West Side Story on Blu-ray
One of Hollywood's greatest musicals is nowa vailable on Blu-ray, and for the most part it's a great release.
There's one thing unforgivable about this release, though, and it's a glaring flaw to anyone who really knows this movie. More about that later.
West Side Story, the Romeo and Juliet as New York street gangs story, was nominated for 11 Oscars, winning 10 including Best Picture, and they were well deserved.
The movie is a true masterpiece that passes the test of time. The opening twenty minutes, which includes the overture (played over an abstract artwork that turns out to be the New York skyline) and the prologue sets the scene beautifully, introducing us to the Jets and the Sharks and clearly showing their hatred for each other all set to Leonard Bernstein's great music and with Jerome Robbins' fabulous choreography that blends dancing with fighting. It really must be seen to be appreciated.
The Jets are the heroes, though they're capable of some pretty unheroic actions. Riff (Russ Tamblyn) is their leader, who took the reins after gang co-founder Tony (Richard Beymer the film's Romeo) outgrew the gang and got an honest job. The Sharks, the other heroes, are led by Bernardo (George Chakiris), whose younger sister Maria (Natalie Wood) is our Juliet.
Tony and Maria meet at a dance and it's love at first sight, but they're from different worlds, so their star crossed romance is doomed from the start. They don't care, though; love is blind.
Maria tries to get Tony to stop an upcoming rumble between the Jets and the Sharks, wanting peace between the gangs not only because it's the right thing to do but because it will also make her and Tony's doomed relationship possible. But things go terribly wrong when Tony intervenes in the fight, and Riff his best friend - and Bernardo both get killed.
On the run, Tony waits at a friend's for his love to join him, but she's delayed and instead sends her friend and Bernardo's love interest, Anita (Rita Moreno), to give Tony a message. This plan also goes horribly awry and, thinking Maria is dead and he's lost forever, Tony takes to the streets again hoping to join her in death.
This quick rundown of the plot doesn't come close to doing justice to this masterpiece of musical tragedy, but we don't want to spoil it for those who may not have seen West Side Story yet.
Naturally, the movie is peppered with liberal helpings of music, song and dance, including such showstopping numbers as "America," "Tonight," "Officer Krupke," "Somewhere," and "Cool." The musical numbers are terrific, as is the score, and the cast is wonderfully exuberant. Robbins' choreography captures the teen frustration beautifully without making the audience lose its suspension of disbelief when these toughs start dancing through the streets (despite this reviewer's wife's comment about them "flitting about"!).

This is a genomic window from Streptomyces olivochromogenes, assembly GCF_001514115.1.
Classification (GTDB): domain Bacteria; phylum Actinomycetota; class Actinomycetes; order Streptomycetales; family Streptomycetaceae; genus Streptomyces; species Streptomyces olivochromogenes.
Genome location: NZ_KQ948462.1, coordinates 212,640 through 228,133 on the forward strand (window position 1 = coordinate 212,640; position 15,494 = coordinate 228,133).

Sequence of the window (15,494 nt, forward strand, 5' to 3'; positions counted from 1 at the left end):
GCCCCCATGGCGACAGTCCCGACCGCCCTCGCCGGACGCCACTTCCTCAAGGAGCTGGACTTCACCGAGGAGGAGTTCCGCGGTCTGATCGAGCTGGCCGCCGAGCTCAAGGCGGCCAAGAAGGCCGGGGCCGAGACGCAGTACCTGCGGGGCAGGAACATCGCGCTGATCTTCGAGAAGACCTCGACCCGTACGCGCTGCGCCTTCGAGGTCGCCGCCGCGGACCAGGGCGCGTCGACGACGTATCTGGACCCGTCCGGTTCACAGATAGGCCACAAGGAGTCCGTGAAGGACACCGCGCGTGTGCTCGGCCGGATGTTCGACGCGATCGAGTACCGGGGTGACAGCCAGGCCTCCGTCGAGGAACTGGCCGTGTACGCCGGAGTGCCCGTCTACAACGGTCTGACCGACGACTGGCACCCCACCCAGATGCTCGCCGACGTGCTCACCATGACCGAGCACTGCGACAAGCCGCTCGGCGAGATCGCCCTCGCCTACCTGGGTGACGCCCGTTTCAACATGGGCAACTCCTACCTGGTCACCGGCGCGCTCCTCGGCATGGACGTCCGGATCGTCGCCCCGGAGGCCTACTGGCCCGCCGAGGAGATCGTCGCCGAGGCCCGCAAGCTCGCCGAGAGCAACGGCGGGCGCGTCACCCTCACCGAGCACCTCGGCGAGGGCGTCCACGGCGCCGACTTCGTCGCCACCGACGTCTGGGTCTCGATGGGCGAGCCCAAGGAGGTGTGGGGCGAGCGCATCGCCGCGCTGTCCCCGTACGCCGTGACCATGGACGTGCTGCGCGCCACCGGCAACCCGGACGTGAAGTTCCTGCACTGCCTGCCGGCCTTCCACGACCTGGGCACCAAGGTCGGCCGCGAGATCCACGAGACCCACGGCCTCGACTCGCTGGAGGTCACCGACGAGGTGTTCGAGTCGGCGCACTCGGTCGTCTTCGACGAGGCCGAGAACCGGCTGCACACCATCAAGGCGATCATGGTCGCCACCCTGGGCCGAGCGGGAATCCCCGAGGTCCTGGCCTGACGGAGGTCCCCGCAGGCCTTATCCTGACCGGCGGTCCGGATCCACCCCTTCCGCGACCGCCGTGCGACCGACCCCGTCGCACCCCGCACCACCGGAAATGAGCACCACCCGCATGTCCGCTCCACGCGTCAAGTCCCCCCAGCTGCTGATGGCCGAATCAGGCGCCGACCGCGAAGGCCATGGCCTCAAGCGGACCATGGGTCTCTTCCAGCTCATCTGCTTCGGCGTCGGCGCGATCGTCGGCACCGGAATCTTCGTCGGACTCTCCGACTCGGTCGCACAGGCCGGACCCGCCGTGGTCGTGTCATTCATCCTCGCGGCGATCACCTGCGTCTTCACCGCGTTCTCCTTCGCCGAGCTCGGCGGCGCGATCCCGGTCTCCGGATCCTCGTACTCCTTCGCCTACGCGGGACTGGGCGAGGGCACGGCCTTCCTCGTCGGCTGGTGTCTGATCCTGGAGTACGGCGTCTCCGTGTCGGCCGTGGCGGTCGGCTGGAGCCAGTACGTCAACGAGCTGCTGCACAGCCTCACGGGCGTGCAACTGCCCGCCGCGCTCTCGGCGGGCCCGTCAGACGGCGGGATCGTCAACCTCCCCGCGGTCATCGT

A wonderful, wonderful film experience that will leave moved anyone whose heart isn't made of stone.
The Blu-ray definitely does the subject matter justice, though it isn't perfect. The first flaw - and it's a big one - is that for some reason not apparent, the picture fades to black and then back in again during the overture, just before the lines on a colored background magically morph into the live action stuff. What's with that?
It probably isn't enough to make this package not worth owning, but it sure is annoying! And there appears to be no reason for it.
Other than that, the picture quality is for the most part wonderful. The 1080/24p image is bright and clean and colorful, with fine detail and good depth. It looks positively glorious, except for the odd shot where the color appears off. Overall, however, this is the definitive version so far.
The audio, which has been remixed into DTS-HD Master Audio 7.1, is about as good as one could hope for from a film of this vintage. There's not a lot of surround use, though there's some, but they've made excellent use of the three front channels, especially the main stereo speakers that handle the orchestrations. Some of the dubbing is obvious (Most of the main actors' singing was dubbed), but overall the fidelity of the soundtrack is excellent.
The three disc set we received (two Blu-rays and a DVD) includes a second BD of extra material over and above the stuff on disc one. The main disc includes "Pow! The Dances of West Side Story," In-Movie Viewing Experience, which is pretty self explanatory. There's also a song-specific commentary by lyricist Stephen Sondheim. "Musci Machine" lets you access the songs directly.
The second disc includes "West Side Memories," a vintage feature in which they've reassembled the surviving cast and crew members and get them to opine about their experiences of some forty-odd years ago. It's actually very good!
You also get "A Place for Us: West Side Story's Legacy," and a storyboard to film comparison section.
Other than the disgusting fade out/in, we take off our hats to MGM for their beautiful Blu-ray version of a true classic. We hope they release it again corrected - and let owners of the current disc exchange them for free.
West Side Story, from MGM Home Video
Jim Bray's columns are available from the TechnoFile Syndicate.